You can set the sizePolicy of each element in a layout. Typically a button has a fixed vertical size and an expanding horizontal size (dont get confused with "minimum" and "expanding" size policy).
Maybe it is useful to take the Qt creator and create a simple application and play around with layouts...
and you have to put QLayout::SetFixedSize as arg of SizeConstraint
Here is the doc explanation:
sizeConstraint : SizeConstraint
This property holds the resize mode of the layout.
The possible values are:
Constant Value Description
QLayout::SetDefaultConstraint 0 The main widget's minimum size is set to minimumSize(), unless the widget already has a minimum size.
QLayout::SetFixedSize 3 The main widget's size is set to sizeHint(); it cannot be resized at all.
QLayout::SetMinimumSize 2 The main widget's minimum size is set to minimumSize(); it cannot be smaller.
QLayout::SetMaximumSize 4 The main widget's maximum size is set to maximumSize(); it cannot be larger.
QLayout::SetMinAndMaxSize 5 The main widget's minimum size is set to minimumSize() and its maximum size is set to maximumSize().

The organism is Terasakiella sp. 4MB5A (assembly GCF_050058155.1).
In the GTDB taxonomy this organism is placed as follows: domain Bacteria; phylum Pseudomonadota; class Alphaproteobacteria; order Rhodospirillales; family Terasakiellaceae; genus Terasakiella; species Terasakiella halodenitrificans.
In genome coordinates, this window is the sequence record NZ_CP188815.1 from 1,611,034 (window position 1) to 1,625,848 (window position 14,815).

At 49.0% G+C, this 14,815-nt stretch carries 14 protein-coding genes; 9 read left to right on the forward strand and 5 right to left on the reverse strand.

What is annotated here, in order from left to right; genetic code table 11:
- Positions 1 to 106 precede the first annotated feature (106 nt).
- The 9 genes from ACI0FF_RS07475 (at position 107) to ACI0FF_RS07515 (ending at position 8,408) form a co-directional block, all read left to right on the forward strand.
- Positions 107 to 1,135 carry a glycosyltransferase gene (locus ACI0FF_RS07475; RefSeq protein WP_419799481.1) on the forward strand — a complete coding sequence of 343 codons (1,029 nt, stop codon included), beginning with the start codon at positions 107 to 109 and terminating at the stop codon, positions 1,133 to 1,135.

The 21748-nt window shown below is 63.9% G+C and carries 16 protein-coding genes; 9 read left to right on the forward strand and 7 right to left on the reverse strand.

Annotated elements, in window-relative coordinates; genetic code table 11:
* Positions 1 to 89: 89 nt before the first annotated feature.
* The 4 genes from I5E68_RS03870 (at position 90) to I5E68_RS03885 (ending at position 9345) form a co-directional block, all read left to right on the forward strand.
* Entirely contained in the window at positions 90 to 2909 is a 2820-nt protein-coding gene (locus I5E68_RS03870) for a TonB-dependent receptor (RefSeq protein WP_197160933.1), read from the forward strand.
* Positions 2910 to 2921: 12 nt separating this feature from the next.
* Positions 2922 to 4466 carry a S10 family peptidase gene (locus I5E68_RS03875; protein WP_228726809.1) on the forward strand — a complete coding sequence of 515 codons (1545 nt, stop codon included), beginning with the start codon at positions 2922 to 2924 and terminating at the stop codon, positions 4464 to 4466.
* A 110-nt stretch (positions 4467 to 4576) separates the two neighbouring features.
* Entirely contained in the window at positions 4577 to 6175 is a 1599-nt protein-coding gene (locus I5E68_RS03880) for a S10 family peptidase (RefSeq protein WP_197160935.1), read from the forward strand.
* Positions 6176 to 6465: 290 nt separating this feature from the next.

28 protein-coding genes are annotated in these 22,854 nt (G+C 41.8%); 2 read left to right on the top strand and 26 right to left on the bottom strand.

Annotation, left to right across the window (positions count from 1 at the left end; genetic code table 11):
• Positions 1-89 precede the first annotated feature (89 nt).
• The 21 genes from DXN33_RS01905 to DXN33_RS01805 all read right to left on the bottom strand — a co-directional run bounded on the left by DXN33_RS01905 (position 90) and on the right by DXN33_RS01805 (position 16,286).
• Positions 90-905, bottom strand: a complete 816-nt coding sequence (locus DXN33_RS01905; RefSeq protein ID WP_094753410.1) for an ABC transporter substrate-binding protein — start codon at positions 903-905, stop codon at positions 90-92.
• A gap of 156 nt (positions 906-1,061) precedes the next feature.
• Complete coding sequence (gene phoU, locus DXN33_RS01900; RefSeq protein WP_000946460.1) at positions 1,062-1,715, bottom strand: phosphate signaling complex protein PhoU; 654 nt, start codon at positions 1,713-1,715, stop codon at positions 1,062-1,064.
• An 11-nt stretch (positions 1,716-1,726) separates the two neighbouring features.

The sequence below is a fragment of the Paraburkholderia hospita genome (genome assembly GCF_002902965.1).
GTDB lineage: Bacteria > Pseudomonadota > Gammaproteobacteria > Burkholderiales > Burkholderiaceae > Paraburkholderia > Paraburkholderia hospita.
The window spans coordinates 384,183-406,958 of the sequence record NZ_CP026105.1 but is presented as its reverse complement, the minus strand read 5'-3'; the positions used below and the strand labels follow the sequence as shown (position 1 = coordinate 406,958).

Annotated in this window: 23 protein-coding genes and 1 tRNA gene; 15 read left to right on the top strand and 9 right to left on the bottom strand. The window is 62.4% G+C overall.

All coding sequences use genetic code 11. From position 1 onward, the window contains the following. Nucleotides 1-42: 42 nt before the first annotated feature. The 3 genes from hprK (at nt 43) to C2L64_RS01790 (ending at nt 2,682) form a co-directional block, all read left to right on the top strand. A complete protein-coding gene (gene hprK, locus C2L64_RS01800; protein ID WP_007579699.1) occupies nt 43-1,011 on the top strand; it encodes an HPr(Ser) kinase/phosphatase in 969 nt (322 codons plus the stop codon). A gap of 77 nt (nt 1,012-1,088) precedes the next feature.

QLayout::SetNoConstraint 1 The widget is not constrained.
I'm not sure anyone cares about this anymore, but I believe I know what the problem is.
When the plugin class is created, it is actually created outside the currently executing QApplication (via dlopen) and the code is running in a different thread. By reading up a bit on dlopen, it seems that the memory where the library is created comes from a different pool and that all libraries (used like this at least), should make sure to implement a function to destroy themselves.
Not sure if this makes any sense for someone, but it does for me.
Now, I just need to figure a way to get the libraries thread to join with the man QApplication that is already running.
@Ajith_P_V Yes that is right, you don't need to add the physical device. That was really just an extra option in case that was convenient to you later on : )
Have a look at creating kits for cross compiling in the qt docs if you can find it! - there are quite a few bits of info out there that may fill in the gaps I have left. I only gave the general steps required.
thread = new QThread(this);
IIRC, these lines are doing more than you think they do. thread's parent is your object, then you move your MyObject instance to thread, so all objects who are child of your MyObject instance are moved the thread. So thread will be moved to itself.
All in all, you should rather have thread in your main as a stack object